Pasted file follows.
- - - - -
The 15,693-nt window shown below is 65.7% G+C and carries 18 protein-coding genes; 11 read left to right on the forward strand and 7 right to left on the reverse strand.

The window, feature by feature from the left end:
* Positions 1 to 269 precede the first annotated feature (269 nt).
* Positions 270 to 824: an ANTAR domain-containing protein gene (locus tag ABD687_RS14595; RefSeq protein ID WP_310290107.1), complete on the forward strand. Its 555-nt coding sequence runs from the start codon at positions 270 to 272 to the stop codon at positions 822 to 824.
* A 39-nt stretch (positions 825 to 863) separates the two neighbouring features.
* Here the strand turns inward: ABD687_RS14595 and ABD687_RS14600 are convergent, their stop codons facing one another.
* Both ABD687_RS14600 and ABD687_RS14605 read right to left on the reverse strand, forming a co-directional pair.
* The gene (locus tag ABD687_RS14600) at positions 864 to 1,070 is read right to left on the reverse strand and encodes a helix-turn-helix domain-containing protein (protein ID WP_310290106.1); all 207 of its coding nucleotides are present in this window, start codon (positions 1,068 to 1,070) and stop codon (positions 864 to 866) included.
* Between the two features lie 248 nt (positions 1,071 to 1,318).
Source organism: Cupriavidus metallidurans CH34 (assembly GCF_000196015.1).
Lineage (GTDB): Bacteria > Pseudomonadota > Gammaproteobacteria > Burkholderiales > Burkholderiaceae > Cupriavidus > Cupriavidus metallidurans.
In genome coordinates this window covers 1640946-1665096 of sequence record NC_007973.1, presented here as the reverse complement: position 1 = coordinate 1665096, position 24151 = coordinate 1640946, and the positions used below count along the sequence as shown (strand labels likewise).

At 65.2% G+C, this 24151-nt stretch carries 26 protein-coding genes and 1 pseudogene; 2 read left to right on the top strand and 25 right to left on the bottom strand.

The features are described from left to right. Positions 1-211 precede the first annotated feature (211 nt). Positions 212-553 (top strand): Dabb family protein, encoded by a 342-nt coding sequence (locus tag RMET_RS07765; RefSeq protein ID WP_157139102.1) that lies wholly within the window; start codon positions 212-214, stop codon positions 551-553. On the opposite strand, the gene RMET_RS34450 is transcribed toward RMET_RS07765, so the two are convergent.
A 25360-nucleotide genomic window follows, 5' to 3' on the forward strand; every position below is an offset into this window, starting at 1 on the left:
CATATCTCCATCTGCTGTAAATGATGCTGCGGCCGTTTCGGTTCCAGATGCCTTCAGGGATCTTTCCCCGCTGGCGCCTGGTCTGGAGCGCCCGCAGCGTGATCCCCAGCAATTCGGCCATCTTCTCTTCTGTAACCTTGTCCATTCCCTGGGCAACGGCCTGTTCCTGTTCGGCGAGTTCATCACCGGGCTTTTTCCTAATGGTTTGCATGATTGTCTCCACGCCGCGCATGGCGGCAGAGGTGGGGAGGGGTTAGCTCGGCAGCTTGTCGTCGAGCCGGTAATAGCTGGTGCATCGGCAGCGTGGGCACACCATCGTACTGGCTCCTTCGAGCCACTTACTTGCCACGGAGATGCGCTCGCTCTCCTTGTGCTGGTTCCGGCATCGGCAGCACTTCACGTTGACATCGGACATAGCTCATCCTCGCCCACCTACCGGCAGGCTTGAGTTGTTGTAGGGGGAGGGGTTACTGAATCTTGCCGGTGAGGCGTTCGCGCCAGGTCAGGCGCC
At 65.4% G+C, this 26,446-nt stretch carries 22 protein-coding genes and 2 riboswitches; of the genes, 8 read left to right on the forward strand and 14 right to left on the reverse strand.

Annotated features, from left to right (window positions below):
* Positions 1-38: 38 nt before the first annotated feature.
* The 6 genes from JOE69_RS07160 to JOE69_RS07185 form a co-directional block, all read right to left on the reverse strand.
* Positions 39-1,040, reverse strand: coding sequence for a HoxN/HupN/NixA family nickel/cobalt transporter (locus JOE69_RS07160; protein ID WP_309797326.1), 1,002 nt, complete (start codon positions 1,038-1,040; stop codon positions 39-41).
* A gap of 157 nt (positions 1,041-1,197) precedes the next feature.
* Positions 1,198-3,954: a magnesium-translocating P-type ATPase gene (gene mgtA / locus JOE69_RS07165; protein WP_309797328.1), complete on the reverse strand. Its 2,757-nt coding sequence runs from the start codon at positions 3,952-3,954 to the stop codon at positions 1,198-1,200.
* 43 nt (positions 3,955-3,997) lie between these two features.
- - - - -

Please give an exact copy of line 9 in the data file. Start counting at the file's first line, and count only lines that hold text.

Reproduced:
* Between the two features lie 248 nt (positions 1,071 to 1,318).